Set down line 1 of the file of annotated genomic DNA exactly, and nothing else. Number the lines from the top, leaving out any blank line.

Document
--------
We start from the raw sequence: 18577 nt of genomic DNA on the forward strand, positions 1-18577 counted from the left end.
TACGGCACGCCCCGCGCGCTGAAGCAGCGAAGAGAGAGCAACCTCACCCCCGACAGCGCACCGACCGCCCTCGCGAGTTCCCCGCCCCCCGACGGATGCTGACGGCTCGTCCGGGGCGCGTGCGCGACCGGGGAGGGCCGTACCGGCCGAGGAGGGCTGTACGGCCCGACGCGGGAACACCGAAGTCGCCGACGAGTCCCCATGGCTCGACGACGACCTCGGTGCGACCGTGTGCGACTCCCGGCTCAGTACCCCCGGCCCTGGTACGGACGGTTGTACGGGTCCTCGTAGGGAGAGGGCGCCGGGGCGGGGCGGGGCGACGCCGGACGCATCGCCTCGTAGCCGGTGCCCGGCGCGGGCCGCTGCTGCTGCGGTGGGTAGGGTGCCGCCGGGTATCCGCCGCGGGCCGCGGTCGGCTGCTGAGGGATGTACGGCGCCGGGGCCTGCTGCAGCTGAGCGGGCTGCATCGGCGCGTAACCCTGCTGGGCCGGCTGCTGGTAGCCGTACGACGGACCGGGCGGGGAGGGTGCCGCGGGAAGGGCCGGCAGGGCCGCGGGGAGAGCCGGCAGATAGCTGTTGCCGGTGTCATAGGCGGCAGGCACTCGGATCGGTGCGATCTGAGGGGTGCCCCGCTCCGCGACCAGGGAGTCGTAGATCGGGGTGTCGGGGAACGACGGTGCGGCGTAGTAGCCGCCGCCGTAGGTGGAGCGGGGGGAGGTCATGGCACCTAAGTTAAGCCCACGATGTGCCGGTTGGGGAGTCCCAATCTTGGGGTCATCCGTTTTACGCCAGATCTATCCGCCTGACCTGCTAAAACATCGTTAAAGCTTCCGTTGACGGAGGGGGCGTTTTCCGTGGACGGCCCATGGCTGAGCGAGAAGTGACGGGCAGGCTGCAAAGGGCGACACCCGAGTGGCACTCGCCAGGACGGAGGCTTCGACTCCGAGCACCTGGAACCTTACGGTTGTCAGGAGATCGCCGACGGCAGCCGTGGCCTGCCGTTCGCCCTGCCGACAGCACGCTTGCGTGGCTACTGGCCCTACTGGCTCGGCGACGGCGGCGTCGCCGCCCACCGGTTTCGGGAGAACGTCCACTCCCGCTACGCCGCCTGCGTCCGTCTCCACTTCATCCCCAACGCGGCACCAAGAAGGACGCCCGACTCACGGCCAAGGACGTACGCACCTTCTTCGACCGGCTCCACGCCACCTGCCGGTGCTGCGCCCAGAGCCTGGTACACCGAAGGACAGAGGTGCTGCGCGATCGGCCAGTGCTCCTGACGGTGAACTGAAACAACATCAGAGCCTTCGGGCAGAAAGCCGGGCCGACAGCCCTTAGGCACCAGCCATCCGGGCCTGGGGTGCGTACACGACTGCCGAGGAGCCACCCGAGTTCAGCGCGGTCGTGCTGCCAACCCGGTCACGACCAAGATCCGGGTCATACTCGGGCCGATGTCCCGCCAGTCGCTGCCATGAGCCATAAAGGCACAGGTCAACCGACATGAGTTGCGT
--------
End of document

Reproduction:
We start from the raw sequence: 18577 nt of genomic DNA on the forward strand, positions 1-18577 counted from the left end.